Navigating the Journey to Fixed-Mobile Convergence

You can divide the task of running a communications infrastructure into three big buckets: people, processes, and technology. But what if you’re running multiple access infrastructures at once? Just multiply. #Sponsored

April 29, 2024

7 Min Read

By Hersh Sanghvi, Bang Tran, Robert McIntyre.

You can divide the task of running a communications infrastructure into three big buckets: people, processes, and technology. But what if you’re running multiple access infrastructures at once? Just multiply. So, if you provide cable and mobile services, you can count six buckets—with dedicated people/processes/technology for each. Managed Wi-Fi, too? Now you’ve got nine, each with its own independent control plane, operational processes, and capacity carrying costs.

You can see how costs and complexity can spiral out of control. Today, many service providers are modernizing their environments by converging various access networks into a single, unified services framework. By breaking down silos separating wireline and mobile infrastructures, operators can deliver better subscriber experiences. They gain the agility to launch new services and update existing ones more quickly. And they can substantially reduce operational and capital expenses (OpEx and CapEx).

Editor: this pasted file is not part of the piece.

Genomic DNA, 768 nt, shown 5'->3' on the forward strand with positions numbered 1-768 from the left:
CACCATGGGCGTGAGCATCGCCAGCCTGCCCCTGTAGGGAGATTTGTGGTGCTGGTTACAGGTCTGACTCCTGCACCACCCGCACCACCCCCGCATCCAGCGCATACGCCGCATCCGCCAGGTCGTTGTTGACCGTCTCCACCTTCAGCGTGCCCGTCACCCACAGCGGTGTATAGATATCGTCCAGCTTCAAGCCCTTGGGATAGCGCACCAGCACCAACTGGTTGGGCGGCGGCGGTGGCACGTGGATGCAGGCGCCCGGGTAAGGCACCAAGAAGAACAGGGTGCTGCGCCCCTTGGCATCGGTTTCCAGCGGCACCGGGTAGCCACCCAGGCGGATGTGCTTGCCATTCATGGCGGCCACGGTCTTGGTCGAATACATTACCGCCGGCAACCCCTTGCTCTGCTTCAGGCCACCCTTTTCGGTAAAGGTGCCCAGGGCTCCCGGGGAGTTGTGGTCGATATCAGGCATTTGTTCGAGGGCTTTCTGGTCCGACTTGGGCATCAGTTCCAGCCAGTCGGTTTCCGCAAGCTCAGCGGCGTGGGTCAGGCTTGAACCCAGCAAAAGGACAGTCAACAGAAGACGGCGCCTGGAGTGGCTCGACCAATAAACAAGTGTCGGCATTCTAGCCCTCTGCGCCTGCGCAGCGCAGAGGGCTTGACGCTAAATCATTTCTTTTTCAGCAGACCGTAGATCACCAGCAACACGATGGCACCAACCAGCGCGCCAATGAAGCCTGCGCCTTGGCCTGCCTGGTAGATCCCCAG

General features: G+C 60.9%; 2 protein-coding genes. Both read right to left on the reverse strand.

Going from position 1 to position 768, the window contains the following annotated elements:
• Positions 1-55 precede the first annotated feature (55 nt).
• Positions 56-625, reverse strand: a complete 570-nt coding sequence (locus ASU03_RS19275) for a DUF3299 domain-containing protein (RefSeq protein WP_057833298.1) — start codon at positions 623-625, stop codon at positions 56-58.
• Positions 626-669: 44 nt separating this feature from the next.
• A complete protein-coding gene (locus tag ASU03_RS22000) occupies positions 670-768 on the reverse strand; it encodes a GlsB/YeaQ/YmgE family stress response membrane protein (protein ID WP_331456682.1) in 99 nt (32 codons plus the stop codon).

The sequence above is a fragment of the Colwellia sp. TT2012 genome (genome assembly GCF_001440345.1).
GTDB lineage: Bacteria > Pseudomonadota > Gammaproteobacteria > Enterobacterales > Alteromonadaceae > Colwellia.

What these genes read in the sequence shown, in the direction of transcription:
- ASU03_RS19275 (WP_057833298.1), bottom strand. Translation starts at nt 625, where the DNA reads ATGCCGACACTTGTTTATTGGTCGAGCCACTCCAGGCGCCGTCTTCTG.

At the same time, fixed-mobile convergence (FMC) represents a significant evolution, with many possible paths to take at many points in the journey—all of which can have profound implications. Let’s take a closer look at what a typical convergence journey looks like and the key considerations to keep in mind on the way.


Overcoming Barriers to Growth

Facing flat or declining revenues, operators worldwide are scrambling to drive down costs and deliver more value to customers. As a result, many now seek to enter new markets—for example, cable operators launching new mobile offerings. This convergence is unfolding in different ways for different markets and operators, but it’s happening almost everywhere. According to Heavy Reading, 48 percent of service providers are currently deploying some form of FMC, and another 41 percent plan to in the next 12-18 months.